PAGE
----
It is important to understand that not just any dog can be trained to fight. Much like herding dogs, trailing dogs and other breeds selected for particular roles, fighting dogs are born ready for the training that will prepare them to succeed in the pit. Staged fights are not the same as the flare-ups seen in dog runs or sometimes among dogs in the same home. Much like the fights among their wolf ancestors, most fights among dogs end quickly, with one individual submitting to the other. The winner typically accepts the submission signal of rolling over, and ends the encounter with no further violence. Subsequent encounters between these two individuals frequently involve no more than a highly stylized ballet of positions and expressions that reconfirm their relationship.
One of the most important steps in breeding fighting dogs was to eliminate this aspect of their behavior. Fighting dogs will continue to attack regardless of the submission signals of an opponent. Similarly, these dogs will continue to fight even though badly injured. Gameness – a dog’s willingness or desire to fight – is the most admired trait in fighting dogs. Great attention is paid to sires and dams who are game, and more importantly, are able to pass this quality on to their progeny. In fact, the owner of a grand champion – a dog who has won five contests – can sell the dog’s pups for at least $1,500 apiece. The serious dog fighter is as familiar with the bloodlines of dogs as any thoroughbred aficionado is of Triple Crown contenders.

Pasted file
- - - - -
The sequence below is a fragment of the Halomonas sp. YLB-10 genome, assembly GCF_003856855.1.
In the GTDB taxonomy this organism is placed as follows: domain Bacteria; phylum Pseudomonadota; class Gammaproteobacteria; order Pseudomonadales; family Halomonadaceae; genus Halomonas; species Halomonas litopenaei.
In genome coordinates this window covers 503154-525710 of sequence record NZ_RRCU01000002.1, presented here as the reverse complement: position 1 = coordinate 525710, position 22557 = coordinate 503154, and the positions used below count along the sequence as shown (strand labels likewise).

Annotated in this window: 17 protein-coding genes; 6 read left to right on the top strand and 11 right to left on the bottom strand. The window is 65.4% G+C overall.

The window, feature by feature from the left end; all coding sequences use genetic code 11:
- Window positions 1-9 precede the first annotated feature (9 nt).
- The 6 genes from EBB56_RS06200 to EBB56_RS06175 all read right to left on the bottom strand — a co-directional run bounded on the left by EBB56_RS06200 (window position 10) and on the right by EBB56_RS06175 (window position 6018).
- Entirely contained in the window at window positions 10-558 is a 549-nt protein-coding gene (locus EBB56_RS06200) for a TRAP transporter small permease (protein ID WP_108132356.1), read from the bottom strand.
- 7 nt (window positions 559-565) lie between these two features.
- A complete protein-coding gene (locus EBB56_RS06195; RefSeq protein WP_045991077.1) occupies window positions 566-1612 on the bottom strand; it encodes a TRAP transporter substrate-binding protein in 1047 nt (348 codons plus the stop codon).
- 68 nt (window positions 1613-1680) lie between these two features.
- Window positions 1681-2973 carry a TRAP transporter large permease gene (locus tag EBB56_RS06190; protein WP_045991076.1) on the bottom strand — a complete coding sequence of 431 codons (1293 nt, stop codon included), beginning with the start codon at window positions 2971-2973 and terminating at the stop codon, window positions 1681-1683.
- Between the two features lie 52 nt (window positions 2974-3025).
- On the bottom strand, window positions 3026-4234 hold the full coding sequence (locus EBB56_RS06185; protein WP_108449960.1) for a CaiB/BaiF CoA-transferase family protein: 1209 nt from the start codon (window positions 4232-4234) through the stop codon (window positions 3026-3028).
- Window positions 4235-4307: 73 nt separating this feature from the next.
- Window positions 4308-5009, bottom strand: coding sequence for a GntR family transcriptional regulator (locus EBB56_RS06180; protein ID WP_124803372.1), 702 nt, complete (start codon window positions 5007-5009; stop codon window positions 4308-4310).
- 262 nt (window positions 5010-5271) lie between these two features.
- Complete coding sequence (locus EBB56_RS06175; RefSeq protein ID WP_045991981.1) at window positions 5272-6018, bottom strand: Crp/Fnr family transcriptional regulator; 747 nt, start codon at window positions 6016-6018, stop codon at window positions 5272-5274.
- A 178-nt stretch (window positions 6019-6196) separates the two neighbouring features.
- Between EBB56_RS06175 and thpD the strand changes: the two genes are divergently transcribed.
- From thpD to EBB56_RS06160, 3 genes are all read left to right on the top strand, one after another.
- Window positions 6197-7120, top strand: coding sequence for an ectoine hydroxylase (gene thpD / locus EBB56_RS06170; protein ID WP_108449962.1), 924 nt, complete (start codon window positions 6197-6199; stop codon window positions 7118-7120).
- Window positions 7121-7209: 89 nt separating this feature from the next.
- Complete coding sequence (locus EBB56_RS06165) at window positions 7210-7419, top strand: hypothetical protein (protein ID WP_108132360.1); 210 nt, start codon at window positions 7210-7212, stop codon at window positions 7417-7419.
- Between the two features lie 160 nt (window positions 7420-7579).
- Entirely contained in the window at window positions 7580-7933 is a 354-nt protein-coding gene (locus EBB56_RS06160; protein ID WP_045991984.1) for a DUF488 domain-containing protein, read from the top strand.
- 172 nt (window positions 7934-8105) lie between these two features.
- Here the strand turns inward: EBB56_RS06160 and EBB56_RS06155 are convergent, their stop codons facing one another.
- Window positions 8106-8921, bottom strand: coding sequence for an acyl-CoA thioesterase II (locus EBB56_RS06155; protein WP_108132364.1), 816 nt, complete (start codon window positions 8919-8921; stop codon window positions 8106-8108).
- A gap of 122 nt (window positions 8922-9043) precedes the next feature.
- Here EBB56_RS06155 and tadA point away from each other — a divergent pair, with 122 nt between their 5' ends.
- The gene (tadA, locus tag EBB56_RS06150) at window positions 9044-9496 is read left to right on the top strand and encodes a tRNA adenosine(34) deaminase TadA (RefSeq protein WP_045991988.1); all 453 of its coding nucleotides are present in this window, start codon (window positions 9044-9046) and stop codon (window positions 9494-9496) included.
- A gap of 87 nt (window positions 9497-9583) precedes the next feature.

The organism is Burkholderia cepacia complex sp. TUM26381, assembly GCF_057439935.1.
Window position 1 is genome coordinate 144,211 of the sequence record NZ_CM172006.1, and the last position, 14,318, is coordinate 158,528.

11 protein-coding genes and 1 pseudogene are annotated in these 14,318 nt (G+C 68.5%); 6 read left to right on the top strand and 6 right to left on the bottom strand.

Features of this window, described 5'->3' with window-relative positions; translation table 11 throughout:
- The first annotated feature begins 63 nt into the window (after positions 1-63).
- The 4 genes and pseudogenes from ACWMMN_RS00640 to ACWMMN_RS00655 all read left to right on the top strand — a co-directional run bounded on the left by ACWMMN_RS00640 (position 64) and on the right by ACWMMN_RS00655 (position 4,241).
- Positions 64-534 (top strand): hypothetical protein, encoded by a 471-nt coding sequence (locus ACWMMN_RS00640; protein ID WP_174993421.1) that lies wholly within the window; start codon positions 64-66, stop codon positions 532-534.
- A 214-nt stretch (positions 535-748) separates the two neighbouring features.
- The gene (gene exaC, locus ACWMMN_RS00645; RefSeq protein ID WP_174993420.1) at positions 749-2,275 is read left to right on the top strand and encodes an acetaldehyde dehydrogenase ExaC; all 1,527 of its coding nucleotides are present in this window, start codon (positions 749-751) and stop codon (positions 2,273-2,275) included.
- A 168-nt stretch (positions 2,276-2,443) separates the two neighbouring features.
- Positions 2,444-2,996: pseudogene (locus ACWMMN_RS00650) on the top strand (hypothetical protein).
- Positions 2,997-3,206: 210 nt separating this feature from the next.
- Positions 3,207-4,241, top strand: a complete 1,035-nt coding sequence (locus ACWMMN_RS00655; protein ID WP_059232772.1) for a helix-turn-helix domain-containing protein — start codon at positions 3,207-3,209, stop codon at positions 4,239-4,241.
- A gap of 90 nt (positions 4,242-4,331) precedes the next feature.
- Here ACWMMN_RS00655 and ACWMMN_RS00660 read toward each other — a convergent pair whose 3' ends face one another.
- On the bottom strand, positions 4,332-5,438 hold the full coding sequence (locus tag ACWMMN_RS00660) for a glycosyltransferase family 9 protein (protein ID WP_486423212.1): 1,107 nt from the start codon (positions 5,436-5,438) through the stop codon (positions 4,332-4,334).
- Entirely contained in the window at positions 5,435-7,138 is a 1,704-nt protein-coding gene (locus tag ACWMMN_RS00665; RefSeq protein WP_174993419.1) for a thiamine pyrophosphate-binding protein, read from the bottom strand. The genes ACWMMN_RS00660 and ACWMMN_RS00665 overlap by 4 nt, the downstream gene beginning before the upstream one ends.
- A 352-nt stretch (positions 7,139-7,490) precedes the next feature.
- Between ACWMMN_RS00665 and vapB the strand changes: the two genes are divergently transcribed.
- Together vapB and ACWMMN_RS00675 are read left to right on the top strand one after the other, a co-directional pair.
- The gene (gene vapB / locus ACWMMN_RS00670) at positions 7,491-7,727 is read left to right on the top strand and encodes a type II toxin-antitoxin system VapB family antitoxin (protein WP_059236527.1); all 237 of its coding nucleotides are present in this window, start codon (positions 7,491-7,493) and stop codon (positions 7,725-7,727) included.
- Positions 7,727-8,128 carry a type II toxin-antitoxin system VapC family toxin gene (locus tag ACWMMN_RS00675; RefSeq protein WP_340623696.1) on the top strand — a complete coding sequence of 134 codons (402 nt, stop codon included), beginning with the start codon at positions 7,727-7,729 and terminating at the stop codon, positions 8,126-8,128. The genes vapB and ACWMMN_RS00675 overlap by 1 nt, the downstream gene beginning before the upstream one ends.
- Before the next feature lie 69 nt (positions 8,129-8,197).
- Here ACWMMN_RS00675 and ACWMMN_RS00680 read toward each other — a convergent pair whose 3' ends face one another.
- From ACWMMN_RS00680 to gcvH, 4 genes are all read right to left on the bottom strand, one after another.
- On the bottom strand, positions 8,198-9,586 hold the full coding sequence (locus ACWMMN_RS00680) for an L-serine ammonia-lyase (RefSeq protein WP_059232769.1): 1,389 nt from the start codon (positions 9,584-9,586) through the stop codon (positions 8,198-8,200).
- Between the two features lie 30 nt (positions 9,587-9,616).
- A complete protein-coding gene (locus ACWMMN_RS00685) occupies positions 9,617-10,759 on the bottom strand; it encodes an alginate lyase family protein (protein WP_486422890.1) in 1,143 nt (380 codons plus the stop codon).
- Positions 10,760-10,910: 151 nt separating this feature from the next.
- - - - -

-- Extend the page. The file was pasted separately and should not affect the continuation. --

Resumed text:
With the high level of aggression that pit bulls may show toward other dogs, it seems a contradiction that they also are described as loyal and gentle companion animals. Pit bulls have appeared as characters in television and film, including Petey of “Our Gang.” However, these seemingly conflicting characteristics are hallmarks of a well bred-fighting dog. Before each fight, the dogs are washed, frequently by the other dog’s handler to ensure that no foreign substances have been placed on the dog to inhibit an opponent from biting and holding. During fights, dogs are in the pit with handlers and the judge, and they are handled during training, feeding and breeding. Unfortunately, an increased level of human-oriented aggression outside the ring is being documented as individuals outside the traditional dog fight culture acquire and breed pit bulls for protection or as a threat. Poor training and poor breeding are increasing.
Through the years, interest in the sport by professionals and the upper classes has been viewed as a tawdry but acceptable pastime if one didn’t advertise it in public. Among the working classes, especially in rural areas, dog fighting was a grand family event. Large conventions – as gatherings with multiple scheduled fights are called – might include a barbecue, music, games for the children and parking security provided by the local sheriff.